Summary: Virtual reality, clutter-free content, diversity and inclusion are some changes in the 2021 content creation scene.
If you ask us how the 2021 content creation scene has changed, the list of our observations would likely go on… and on… and on. In both subtle and obvious ways, content creation is one of those things that never really stays put. In fact, research shows that consumers use search engines to find content more pointedly.
But the reason content creation is an ever-changing landscape is because content relies on current information. Good content needs the “now and new” appeal to do what it does best — which is inform its audience about what’s going on in any and every industry. This information could be delivered in the form of writing (blogs, emails, etc.), audio (podcasts), and even visual conglomerates (videos).
In today’s blog, we’re going to be focusing on specific aspects of content marketing that has changed over the years, how and/or why its changed, and what we could expect:
Diversity, Equity, & Inclusion
VIDEO CONTENT WILL CONTINUE TO RULE
It’s true that video has been emerging as one of the most — if not the most — important mediums for content marketing at the end of this past decade. And there’s no indication that this shift in content creation is stopping anytime soon.
By 2017, over 50 percent of consumers wanted to see videos from brands they supported — more than any other kind of content. According to a survey by Wyzowl, 59 percent of marketers who weren’t using video in 2019 expected to be using it throughout 2020. What really happened? In 2020, 85 percent of businesses used video as a marketing tool — that’s a 24 percent jump from 2016. And 92 percent of marketers who use it consider it an important part of their marketing strategy.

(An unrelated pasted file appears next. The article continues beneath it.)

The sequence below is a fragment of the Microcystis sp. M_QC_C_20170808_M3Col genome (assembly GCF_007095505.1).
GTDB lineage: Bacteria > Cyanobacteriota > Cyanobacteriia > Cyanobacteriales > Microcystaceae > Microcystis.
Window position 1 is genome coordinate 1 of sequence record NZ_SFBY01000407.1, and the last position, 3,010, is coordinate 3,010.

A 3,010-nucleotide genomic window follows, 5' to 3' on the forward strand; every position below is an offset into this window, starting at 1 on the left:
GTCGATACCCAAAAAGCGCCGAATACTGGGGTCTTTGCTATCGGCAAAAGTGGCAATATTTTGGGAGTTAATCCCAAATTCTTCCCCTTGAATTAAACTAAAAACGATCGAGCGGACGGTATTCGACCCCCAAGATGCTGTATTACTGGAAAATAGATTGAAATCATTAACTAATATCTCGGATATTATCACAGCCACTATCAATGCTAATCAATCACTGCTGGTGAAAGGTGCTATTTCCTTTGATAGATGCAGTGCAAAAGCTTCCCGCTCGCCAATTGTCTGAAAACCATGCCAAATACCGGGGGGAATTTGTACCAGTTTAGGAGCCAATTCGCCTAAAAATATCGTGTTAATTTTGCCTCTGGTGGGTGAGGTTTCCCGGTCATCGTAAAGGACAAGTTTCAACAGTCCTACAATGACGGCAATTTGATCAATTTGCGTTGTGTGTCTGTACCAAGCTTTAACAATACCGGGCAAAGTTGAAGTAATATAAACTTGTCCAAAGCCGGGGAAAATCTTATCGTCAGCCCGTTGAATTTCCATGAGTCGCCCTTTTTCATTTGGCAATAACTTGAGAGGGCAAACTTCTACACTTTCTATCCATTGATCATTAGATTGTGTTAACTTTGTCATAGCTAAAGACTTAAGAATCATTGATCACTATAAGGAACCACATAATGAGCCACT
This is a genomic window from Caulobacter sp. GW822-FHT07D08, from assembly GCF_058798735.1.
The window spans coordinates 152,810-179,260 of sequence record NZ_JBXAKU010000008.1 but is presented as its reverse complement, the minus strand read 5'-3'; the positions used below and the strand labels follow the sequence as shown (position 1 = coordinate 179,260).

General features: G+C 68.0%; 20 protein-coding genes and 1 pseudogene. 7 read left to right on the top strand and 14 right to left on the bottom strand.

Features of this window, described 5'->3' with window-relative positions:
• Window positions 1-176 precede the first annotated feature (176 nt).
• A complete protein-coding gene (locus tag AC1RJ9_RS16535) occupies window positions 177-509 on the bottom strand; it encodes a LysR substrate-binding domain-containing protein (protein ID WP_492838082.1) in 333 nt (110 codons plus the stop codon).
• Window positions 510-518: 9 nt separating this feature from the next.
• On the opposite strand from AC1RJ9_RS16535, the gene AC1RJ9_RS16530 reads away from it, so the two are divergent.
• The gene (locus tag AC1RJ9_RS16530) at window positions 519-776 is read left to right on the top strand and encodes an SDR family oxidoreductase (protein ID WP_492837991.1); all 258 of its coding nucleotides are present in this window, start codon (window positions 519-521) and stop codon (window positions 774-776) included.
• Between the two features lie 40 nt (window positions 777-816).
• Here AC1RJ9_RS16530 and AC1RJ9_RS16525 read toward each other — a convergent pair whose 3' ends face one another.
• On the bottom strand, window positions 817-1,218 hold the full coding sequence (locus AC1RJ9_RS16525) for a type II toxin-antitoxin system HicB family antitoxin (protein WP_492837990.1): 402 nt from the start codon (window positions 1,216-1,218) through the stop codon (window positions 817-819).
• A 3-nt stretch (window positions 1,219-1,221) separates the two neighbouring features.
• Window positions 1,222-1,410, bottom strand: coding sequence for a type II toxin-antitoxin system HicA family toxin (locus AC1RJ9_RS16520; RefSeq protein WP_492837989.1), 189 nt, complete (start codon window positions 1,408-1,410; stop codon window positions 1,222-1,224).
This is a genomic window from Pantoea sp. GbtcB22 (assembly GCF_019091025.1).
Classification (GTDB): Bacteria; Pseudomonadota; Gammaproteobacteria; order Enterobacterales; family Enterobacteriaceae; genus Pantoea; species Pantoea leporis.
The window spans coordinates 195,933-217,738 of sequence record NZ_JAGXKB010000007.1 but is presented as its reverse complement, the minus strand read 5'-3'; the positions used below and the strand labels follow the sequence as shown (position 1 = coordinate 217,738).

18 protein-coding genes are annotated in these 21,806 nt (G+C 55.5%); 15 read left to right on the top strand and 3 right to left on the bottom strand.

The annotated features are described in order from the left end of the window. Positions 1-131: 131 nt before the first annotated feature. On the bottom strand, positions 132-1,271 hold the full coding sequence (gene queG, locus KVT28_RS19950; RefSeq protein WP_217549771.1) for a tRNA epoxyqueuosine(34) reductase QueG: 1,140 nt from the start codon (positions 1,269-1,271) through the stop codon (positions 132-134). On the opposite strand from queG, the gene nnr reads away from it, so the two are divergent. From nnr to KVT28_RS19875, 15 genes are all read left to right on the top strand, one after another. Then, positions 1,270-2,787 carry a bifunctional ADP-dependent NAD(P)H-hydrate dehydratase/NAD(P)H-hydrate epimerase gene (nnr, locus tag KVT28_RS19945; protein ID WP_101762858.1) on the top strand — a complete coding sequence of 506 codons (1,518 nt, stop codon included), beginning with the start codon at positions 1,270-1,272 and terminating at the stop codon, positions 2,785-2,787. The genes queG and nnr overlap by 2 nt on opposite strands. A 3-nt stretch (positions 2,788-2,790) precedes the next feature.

People can blame the pandemic for the increased “at-home, online” relationships, but the numbers aren’t decreasing… and they sure don’t lie.
Video marketing is already a staple in several companies’ content marketing operations, and research indicates that medium is going to expand.
The reason for the expanse? Video is inherently engaging. Generally speaking, it’s easier to follow than blog posts, email newsletters, or ebooks. (Do people even read these days, or is that too archaic?)
Gradually, audiences took to video more and more as the decade progressed. By the end of the 2010s, platforms like YouTube were central to the landscape of content marketing.
THE INFLUENCE OF COVID-19 ON THE VIRTUAL REALITY CONTENT CREATION MARKET
We mentioned earlier that the pandemic played a role in certain changes in content creation this year, and it’s true, especially when talking about virtual reality.
In an article surveying the influence of COVID-19 on the Virtual Reality Content Creation Market, we see how every industry — even the pharmaceutical industry — relied on virtual reality to get content out.
“The market research report on the global Virtual Reality Content Creation industry provides a comprehensive study of the various techniques and materials used in the production of Virtual Reality Content Creation market products,” the article says.
In this particular circumstance, Videos 360 Degree Photos Games had been used during the pandemic for the following industries: Gaming and Entertainment, Engineering, Healthcare, Retail, Military, Education, and Others.
And the reason virtual reality increased is obvious: people still want experiences, lockdown or not. Virtual reality gives people the “engagement” and “activity” they need without having to leave their home.